First Cystic Fibrosis Patients in U.S. Arm of Phase 2a Clinical Trial Receive RPL554

Cystic fibrosis patients in the United States have begun receiving the anti-inflammatory and airway-opening agent RPL554 in a Phase 2a clinical that started in Britain.

The therapy, developed by Verona Pharma, reduces airway inflammation and is a bronchodilator, relaxing airways so more air can get through them.

Verona started the U.S. arm of the trial (NCT02919995) two months after the first patient was dosed in Britain. The U.S. arm received a green light when the Food and Drug Administration accepted Verona’s Investigational New Drug (IND) application.

RLP554 is a first-in-class, inhaled inhibitor of the enzymes phosphodiesterase 3 and 4. Verona is developing it to treat CF and chronic obstructive pulmonary disease (COPD).

The therapy promotes the work of a protein called the CF transmembrane conductance regulator, or CFTR. The CFTR gene provides the instructions used to make the protein. Mutations of the gene render ion channels in the epithelial cells that protect the lungs dysfunctional, leading to CF.

In addition to reducing airway inflammation and relaxing airways so they will widen, RPL554 reduces airway obstruction and phlegm in the passages.

The U.S. arm of the trial will investigate the pharmacokinetics of mist-delivered RPL554 in 12 healthy volunteers. Pharmacokinetics refers to how the body affects a drug.

In addition, the American arm will assess the oral bioavailability of RPL554 — or how well a swallowed portion of the mist will work. It will also evaluate the safety and tolerability of mist-delivered doses.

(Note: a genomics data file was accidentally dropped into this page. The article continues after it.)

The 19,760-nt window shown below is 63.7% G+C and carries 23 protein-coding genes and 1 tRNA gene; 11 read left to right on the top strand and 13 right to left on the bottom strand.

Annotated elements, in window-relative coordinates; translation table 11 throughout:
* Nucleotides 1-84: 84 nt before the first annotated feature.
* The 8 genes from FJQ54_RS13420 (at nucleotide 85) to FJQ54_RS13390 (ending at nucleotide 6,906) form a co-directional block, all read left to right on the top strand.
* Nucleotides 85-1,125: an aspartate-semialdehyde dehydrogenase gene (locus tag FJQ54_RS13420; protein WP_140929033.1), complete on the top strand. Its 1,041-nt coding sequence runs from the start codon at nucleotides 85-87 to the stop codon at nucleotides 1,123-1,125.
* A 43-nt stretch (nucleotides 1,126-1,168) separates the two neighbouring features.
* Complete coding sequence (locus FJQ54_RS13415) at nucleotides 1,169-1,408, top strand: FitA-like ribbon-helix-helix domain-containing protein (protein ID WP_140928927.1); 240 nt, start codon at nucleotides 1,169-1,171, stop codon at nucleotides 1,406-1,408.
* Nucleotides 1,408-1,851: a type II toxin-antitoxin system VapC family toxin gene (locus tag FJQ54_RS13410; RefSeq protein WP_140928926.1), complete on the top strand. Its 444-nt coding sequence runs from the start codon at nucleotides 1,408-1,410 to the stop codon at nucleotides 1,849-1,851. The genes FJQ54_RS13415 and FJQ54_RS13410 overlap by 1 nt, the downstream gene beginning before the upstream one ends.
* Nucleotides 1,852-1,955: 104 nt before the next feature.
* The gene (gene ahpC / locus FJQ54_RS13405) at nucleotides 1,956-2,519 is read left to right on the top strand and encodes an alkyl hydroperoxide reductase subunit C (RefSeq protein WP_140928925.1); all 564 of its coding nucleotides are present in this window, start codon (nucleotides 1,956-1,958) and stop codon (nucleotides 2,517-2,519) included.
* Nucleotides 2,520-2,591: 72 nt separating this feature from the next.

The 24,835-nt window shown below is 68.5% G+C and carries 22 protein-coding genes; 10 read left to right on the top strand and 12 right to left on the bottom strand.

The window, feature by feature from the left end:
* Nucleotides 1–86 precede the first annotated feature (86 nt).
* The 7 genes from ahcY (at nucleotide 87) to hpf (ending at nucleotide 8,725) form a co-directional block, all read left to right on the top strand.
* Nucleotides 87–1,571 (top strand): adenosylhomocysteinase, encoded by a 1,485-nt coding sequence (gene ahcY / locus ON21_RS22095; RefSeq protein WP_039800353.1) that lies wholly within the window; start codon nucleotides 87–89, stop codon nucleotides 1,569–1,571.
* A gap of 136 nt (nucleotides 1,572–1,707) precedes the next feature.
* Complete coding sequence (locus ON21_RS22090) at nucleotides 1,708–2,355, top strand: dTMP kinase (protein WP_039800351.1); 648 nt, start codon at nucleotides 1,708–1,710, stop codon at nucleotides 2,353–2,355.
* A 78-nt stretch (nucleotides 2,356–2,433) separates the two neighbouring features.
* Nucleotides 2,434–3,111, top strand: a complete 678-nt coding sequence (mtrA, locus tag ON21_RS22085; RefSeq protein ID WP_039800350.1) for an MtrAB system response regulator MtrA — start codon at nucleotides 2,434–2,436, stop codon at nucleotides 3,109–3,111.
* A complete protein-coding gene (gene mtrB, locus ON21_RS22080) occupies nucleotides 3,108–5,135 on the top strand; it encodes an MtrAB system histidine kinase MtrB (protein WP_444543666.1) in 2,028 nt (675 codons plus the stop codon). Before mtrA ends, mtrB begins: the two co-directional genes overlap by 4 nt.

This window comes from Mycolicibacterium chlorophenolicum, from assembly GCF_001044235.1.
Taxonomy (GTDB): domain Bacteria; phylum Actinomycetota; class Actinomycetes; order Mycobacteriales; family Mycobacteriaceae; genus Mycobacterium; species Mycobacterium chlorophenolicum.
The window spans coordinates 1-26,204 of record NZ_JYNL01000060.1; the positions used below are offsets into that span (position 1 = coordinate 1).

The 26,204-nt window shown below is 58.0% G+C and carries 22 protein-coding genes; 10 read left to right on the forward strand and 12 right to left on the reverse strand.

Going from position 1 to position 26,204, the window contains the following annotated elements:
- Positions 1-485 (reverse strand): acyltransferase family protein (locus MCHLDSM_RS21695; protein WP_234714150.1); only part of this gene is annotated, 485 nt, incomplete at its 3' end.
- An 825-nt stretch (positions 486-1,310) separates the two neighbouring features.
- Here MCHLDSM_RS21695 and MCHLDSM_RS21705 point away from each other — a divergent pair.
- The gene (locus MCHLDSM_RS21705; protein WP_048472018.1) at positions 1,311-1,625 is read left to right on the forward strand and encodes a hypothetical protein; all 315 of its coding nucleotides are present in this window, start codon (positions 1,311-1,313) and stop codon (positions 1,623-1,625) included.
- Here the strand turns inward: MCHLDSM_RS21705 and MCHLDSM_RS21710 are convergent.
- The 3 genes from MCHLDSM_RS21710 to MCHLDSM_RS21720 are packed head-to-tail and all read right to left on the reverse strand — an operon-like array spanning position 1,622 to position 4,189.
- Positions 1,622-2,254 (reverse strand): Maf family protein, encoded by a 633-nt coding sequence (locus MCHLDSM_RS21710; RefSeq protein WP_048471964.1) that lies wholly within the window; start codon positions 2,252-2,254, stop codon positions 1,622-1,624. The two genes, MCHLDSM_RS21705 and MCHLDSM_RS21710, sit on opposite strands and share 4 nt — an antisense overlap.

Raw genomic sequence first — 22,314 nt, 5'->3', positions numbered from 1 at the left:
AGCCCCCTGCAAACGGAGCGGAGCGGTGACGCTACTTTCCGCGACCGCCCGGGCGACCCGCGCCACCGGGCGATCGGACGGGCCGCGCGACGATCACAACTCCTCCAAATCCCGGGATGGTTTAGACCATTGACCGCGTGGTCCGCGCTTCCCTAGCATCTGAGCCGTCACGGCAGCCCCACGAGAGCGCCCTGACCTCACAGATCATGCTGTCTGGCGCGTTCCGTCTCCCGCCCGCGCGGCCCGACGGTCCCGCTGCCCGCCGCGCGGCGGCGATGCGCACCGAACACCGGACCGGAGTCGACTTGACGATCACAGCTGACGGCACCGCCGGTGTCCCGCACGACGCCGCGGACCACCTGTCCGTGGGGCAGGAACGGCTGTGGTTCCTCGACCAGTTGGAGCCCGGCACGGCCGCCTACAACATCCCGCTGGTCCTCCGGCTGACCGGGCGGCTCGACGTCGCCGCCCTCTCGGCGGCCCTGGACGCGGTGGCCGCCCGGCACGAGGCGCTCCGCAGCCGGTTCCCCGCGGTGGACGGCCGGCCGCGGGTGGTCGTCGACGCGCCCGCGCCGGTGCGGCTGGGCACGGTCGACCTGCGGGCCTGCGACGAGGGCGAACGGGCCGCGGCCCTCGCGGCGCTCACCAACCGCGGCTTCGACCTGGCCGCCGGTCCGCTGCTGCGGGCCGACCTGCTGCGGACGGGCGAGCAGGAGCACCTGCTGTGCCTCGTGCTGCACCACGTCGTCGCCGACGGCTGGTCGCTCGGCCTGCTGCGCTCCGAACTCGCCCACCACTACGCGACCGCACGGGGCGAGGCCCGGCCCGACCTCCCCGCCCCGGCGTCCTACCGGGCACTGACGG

Results of the trial are expected in the fourth quarter of 2017.

“We are pleased that the IND for RPL554 has been accepted by the FDA and to initiate clinical studies with RPL554 in the United States,” Dr. Jan-Anders Karlsson, Verona’s chief executive officer, said in a press release. “This study will support further development of RPL554 to address unmet clinical needs in patients suffering from COPD and other debilitating respiratory diseases.”

The first time Verona presented information on RPL554 as a promising treatment for CF was at the 28th Annual North American Cystic Fibrosis Conference in Atlanta in 2014.

At the time, the company was developing it for COPD. But Karlsson noted that “due to its mechanism of action, we expected that RPL554 might have utility in other respiratory diseases in addition to COPD and asthma, such as bronchiectasis and CF.”

“In our experiments, RPL554 increased the activity of CFTR, ion channels on the surface of cells obtained from the lining of the airway,” said Professor John Hanrahan, director of the CF Translational Research Center at McGill University in Montreal. “We will continue to examine this effect of RPL554 in further studies. Ultimately, if found effective and safe in cystic fibrosis patients, RPL554 could emerge as a new medicine for this debilitating disease.”


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